Kevin Kiley

Kevin Kiley covers management and finance for Inside Higher Ed. He joined Inside Higher Ed in April 2011. A North Carolina native, he attended the University of North Carolina at Chapel Hill as a Morehead-Cain Scholar and graduated in 2010 with a degree in political science and journalism. At UNC, Kevin covered and edited university news for four years at The Daily Tar Heel and shared the state's top award for higher-education reporting with two other writers his senior year. Before coming to Inside Higher Ed, Kevin was an intern at The (Raleigh) News & Observer, The Arizona Republic and The Chronicle of Higher Education. Kevin enjoys running, nonfiction books and his home state.

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Most Recent Articles

April 27, 2011
U. of Denver's plan to remove 80 percent of volumes from its library upsets some professors and renews debate over how best to store and share information.
April 26, 2011
Several cities' new efforts to renegotiate payment-in-lieu-of-taxes agreements could indicate a larger push to seek more revenue from colleges.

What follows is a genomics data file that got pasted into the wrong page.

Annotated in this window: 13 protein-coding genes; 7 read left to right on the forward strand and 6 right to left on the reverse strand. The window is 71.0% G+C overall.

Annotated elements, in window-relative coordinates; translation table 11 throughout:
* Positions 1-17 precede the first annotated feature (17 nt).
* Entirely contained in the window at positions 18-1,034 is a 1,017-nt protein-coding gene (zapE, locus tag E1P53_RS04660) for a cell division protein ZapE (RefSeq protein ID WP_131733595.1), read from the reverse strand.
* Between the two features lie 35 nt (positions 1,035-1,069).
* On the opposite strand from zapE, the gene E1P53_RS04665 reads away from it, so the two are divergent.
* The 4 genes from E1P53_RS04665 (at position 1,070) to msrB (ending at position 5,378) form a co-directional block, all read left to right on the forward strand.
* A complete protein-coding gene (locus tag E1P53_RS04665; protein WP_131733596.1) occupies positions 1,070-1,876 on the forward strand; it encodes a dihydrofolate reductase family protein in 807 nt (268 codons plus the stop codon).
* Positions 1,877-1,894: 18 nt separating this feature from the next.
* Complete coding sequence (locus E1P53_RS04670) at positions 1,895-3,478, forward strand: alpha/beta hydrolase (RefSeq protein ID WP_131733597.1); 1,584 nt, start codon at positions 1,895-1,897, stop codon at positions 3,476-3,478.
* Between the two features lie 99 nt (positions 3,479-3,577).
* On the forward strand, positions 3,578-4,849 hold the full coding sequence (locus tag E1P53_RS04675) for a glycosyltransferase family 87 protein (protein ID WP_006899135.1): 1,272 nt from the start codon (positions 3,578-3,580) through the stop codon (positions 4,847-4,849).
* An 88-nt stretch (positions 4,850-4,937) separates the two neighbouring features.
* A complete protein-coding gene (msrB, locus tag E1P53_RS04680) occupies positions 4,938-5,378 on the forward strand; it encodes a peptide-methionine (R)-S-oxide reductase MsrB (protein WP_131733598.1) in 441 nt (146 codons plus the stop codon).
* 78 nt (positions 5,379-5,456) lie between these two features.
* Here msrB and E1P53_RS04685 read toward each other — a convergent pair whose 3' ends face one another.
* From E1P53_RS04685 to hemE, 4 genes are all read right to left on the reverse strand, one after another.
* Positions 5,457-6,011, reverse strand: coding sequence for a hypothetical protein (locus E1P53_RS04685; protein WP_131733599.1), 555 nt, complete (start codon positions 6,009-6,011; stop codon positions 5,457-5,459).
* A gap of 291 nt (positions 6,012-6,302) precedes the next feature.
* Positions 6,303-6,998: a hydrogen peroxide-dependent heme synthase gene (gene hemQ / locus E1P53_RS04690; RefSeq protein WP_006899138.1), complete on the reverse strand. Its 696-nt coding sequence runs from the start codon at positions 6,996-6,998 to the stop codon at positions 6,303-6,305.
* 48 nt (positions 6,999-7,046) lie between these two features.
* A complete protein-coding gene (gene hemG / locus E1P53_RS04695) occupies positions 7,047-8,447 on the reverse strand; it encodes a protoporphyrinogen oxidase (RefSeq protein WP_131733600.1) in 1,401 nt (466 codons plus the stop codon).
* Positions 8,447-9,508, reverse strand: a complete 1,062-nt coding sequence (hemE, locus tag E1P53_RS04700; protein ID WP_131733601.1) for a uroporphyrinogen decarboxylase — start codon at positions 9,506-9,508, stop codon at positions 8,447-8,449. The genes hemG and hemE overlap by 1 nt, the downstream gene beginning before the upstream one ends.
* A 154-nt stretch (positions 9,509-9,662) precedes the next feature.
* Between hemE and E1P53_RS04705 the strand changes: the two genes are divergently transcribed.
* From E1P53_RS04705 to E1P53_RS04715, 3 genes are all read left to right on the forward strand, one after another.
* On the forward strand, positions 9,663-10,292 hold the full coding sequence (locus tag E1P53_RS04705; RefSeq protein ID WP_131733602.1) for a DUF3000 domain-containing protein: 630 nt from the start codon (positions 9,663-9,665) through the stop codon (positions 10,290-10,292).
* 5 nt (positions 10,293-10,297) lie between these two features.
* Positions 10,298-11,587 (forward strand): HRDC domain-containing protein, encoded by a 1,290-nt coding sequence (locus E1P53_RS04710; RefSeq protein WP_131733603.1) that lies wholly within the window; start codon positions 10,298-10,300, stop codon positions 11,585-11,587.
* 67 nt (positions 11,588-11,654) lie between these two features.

April 25, 2011
16 months after Duke faculty approved a campus, costs are rising and professors are voicing concerns about the endeavor.
April 21, 2011
Vanderbilt students seek to keep the university from setting up an education school in Abu Dhabi -- even before administrators announce their plans.
April 20, 2011
Academic who once was a leader of the Weather Underground is blocked from speaking at an academic conference.
April 19, 2011
Greg Mortenson’s books about school-building and education in Afghanistan and Pakistan have made him a regular presence on college campuses, with his book Three Cups of Tea picked as a “common reading” book for many freshmen and the author promoting his particular brand of humanitarianism and pacifism in dozens of speeches a year. But questions raised Sunday by CBS’s “60 Minutes” about the veracity of his story and the management of a foundation that grew from his work have some of the campuses re-evaluating their plans to recognize or feature Mortenson and his books.
January 17, 2011
As state support dwindles for public colleges, more leaders are ready to sacrifice appropriations for greater autonomy.

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